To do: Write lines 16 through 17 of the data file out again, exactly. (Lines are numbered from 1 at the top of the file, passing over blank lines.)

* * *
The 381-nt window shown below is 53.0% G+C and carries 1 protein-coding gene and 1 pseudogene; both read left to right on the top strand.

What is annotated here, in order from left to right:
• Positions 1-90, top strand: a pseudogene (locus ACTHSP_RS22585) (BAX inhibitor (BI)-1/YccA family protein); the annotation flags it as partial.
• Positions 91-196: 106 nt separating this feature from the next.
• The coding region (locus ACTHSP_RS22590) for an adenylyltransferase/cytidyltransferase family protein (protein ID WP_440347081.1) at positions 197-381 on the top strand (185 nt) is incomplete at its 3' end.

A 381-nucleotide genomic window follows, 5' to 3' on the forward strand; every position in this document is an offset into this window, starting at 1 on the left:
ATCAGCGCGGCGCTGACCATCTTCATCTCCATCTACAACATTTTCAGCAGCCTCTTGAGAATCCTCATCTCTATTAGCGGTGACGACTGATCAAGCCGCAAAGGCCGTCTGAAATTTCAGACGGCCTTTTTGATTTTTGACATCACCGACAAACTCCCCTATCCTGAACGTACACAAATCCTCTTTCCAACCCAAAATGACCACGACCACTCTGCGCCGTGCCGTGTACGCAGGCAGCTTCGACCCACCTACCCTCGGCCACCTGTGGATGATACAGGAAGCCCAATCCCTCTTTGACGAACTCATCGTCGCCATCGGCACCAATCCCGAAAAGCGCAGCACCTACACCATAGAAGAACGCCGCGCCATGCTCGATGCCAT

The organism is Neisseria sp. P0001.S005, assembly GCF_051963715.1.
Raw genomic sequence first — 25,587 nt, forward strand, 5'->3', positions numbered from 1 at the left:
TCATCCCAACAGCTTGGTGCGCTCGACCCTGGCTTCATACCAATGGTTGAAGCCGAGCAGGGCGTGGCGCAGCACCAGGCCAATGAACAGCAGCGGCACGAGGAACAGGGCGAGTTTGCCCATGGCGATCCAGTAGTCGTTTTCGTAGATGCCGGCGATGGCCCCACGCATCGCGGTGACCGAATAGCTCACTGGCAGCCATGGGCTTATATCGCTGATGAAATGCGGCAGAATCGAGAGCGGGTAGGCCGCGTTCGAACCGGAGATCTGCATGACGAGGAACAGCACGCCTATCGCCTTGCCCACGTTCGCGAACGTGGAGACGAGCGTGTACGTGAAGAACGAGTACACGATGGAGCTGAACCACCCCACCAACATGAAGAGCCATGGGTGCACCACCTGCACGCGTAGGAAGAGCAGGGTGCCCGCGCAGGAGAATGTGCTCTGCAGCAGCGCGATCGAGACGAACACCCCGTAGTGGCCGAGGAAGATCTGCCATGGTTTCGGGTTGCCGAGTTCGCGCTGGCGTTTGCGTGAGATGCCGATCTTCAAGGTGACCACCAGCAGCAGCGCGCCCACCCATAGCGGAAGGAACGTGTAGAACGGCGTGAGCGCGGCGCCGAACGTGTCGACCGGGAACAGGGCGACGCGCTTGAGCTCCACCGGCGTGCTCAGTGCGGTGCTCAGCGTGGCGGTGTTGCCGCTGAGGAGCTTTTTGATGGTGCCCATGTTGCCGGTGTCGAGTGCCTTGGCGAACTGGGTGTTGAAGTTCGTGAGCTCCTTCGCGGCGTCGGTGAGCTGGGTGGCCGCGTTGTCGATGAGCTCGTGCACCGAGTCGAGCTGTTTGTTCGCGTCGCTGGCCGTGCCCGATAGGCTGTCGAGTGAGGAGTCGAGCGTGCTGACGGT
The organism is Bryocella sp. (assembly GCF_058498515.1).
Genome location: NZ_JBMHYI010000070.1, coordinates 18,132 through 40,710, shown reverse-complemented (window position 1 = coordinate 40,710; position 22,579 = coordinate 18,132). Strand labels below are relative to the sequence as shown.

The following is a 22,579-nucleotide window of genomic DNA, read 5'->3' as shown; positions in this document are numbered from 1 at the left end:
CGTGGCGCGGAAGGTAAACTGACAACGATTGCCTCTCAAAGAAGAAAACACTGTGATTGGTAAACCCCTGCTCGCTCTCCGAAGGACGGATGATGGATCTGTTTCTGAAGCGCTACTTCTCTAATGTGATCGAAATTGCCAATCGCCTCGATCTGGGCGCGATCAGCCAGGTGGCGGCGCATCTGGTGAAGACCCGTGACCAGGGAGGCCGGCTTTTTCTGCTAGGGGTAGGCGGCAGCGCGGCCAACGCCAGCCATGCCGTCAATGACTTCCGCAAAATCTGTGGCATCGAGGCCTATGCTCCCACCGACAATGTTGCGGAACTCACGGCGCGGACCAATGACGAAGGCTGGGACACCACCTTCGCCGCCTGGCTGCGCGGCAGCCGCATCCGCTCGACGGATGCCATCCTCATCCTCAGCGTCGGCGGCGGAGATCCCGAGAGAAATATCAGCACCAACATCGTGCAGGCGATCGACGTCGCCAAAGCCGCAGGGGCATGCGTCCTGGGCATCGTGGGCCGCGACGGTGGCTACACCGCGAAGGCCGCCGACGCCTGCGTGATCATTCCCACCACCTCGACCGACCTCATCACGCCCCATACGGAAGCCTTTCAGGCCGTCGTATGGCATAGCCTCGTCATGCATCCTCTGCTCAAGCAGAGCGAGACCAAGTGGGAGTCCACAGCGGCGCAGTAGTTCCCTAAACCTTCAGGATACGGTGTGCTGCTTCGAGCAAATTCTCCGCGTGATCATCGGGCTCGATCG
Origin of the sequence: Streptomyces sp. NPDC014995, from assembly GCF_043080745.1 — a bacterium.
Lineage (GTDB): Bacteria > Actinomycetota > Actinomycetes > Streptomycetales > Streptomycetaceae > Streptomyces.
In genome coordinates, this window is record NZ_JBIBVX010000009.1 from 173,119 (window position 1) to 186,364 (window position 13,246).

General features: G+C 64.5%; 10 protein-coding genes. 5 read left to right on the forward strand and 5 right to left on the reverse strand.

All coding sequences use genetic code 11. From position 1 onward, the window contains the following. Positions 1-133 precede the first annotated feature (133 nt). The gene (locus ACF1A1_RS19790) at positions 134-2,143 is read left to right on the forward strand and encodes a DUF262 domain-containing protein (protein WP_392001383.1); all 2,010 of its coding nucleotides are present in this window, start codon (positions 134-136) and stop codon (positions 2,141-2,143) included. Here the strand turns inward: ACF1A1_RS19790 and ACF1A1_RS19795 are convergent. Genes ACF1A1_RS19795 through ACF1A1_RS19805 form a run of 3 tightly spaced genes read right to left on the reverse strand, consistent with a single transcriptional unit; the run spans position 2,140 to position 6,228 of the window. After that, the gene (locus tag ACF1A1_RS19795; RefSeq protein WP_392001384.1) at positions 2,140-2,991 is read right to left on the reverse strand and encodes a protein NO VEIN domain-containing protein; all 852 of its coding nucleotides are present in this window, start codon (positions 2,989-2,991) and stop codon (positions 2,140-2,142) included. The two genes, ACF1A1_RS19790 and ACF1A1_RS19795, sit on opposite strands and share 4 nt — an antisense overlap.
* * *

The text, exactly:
Lineage (GTDB): Bacteria > Actinomycetota > Actinomycetes > Streptomycetales > Streptomycetaceae > Streptomyces.
In genome coordinates, this window is record NZ_JBIBVX010000009.1 from 173,119 (window position 1) to 186,364 (window position 13,246).